Windows 7 finally delivers what Vista should have done three years ago. Application issues have all been greatly improved with Windows 7, it works well on old hardware and a raft of additional features make it a viable consideration for migration over the next few years, writes Andy Goddard, Practice Leader at IT services company Computacenter.
In reality, a desktop device just provides access to services and applications, and the way in which desktop services are delivered, or will be delivered in the future, has changed with the advent of cloud services.
Virtualisation of the desktop is starting to become a technical reality (if not a financial one). One could argue that a consistent working experience regardless of user location is becoming a more important factor than just putting a new desktop operating system and office productivity applications in front of an end-user as part of a desktop upgrade.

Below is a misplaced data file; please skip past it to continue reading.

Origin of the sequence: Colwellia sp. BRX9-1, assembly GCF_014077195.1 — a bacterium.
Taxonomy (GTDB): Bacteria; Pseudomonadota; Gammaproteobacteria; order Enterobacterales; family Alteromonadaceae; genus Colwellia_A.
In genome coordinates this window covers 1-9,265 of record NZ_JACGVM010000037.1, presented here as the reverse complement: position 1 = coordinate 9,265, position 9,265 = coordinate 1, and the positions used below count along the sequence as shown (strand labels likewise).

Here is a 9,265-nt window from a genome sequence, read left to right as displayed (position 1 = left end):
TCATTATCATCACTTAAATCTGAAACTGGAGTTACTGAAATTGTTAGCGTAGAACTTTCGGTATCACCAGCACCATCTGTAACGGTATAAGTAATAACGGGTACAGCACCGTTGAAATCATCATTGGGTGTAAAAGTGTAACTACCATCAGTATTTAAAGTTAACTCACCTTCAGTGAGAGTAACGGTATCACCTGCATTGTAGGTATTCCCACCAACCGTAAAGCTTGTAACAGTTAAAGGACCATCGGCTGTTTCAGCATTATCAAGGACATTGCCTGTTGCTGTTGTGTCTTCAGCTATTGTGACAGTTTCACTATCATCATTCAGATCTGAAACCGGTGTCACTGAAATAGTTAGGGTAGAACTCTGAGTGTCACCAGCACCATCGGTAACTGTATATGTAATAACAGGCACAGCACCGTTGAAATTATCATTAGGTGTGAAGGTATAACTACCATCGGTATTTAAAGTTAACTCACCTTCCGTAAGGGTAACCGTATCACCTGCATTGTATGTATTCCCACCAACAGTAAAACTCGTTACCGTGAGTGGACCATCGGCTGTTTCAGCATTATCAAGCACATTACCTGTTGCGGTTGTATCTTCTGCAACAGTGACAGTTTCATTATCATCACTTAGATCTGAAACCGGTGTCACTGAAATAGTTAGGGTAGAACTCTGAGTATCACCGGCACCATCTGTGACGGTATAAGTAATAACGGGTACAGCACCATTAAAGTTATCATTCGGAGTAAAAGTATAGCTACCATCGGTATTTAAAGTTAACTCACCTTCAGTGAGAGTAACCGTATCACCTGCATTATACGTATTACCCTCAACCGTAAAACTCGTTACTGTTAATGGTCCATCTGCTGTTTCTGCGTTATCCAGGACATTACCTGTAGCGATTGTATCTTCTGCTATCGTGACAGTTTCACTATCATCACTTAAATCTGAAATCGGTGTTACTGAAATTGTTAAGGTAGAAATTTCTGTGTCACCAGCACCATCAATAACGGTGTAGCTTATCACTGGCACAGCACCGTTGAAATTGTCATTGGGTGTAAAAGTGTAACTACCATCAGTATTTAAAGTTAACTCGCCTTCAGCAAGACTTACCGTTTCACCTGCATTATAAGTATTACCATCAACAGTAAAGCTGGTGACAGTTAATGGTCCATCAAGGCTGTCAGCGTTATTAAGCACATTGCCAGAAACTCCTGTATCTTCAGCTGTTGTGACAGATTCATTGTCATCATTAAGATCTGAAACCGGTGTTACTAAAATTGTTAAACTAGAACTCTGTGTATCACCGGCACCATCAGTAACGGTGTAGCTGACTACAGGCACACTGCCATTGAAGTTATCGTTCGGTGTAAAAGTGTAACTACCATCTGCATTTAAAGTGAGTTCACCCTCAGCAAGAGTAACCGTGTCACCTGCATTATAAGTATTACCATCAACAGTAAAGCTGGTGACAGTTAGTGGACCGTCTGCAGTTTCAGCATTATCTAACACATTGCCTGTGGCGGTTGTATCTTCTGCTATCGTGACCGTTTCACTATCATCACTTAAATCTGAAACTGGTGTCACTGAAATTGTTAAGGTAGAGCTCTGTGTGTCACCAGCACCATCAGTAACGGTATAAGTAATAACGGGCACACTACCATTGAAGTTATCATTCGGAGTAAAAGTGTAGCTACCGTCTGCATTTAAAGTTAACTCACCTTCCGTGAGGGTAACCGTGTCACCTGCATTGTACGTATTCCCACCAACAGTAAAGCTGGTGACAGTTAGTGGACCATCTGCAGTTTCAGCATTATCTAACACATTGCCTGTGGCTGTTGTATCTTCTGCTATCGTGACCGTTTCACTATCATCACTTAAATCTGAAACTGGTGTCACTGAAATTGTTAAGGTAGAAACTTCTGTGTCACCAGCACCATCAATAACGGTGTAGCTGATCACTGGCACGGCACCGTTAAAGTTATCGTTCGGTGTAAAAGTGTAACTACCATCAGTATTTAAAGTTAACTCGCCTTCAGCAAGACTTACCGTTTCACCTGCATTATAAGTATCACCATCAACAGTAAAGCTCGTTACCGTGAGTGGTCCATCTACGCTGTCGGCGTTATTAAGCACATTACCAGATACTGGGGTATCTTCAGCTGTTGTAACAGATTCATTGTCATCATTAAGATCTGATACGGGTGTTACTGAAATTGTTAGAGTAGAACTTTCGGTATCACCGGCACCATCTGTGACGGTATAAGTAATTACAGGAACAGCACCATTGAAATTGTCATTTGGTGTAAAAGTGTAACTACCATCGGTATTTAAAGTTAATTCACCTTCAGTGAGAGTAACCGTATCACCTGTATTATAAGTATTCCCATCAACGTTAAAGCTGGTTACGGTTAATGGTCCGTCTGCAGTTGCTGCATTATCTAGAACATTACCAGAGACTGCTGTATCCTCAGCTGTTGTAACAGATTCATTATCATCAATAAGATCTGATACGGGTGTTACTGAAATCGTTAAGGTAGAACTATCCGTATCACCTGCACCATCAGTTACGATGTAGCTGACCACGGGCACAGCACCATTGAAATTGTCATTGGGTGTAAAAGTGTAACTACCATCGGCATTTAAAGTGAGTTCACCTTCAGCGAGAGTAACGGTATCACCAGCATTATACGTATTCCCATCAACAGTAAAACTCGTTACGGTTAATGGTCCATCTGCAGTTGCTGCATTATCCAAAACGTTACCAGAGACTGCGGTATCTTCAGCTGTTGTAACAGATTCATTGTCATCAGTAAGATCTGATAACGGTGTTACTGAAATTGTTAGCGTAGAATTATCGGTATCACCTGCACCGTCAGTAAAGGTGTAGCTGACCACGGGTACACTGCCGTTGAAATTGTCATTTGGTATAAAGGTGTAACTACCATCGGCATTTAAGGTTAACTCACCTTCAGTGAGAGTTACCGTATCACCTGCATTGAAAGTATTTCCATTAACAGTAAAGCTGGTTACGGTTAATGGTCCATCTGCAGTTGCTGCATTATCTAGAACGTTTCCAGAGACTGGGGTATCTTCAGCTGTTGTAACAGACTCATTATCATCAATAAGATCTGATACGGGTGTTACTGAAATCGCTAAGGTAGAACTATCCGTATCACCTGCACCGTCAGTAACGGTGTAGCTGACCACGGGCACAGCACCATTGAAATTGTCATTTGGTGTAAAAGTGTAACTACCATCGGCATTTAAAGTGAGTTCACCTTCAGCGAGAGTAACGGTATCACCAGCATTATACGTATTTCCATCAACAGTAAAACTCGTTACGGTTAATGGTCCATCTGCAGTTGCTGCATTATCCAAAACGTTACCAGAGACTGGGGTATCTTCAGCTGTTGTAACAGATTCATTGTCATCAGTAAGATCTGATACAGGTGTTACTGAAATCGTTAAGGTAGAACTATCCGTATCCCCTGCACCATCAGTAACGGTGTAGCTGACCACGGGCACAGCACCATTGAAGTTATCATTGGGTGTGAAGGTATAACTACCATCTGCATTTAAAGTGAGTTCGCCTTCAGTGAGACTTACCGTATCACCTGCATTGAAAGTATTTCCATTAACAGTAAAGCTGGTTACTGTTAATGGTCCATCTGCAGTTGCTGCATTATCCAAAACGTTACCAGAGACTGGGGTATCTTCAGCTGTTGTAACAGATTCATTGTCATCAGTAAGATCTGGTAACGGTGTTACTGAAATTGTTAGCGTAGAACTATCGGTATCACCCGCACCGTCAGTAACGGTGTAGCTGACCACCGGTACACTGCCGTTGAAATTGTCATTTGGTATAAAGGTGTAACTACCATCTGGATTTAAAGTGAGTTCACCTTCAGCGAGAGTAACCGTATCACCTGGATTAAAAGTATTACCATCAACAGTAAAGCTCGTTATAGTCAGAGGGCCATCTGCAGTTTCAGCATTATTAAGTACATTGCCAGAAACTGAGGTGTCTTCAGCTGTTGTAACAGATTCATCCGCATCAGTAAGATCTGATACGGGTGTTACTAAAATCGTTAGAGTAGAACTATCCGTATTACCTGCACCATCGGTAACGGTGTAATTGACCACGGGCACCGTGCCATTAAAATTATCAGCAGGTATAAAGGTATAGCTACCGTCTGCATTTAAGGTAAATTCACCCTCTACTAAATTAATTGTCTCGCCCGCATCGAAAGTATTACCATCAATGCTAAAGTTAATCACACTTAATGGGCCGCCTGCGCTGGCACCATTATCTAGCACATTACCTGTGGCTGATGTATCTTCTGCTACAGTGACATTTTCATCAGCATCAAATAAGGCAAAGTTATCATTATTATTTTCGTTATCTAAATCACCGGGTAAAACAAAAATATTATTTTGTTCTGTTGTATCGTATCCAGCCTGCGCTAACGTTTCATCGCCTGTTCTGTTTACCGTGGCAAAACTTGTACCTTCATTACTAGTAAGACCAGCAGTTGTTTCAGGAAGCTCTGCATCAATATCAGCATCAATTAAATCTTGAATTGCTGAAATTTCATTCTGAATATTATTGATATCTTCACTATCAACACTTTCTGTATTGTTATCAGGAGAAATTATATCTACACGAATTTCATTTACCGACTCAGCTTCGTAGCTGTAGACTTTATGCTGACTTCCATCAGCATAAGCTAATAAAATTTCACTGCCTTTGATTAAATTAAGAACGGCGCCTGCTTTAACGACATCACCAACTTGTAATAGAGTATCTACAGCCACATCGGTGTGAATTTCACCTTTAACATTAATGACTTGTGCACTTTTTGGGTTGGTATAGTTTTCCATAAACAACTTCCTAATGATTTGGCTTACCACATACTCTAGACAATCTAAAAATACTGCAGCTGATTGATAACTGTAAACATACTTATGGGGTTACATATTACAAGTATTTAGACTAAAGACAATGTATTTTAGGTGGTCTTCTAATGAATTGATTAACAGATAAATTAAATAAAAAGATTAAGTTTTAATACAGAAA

Microsoft offers a suite of virtualisation tools, but these require the Microsoft Desktop Optimization Pack, which is only available through its Software Assurance licence scheme.
Alternatives are available from both VMware (with ThinApp) and Citrix with XenApp integration, both of which may take market share if the value-add offered by Microsoft's tools is not considered compelling enough.
There is much to consider for any CIO looking for the right platform to provide corporate access for end-users. There has never been more choice on how best to provide access to key services for users, as well as how to provide these services, with more flexibility at lowest cost, from day one to five years from now.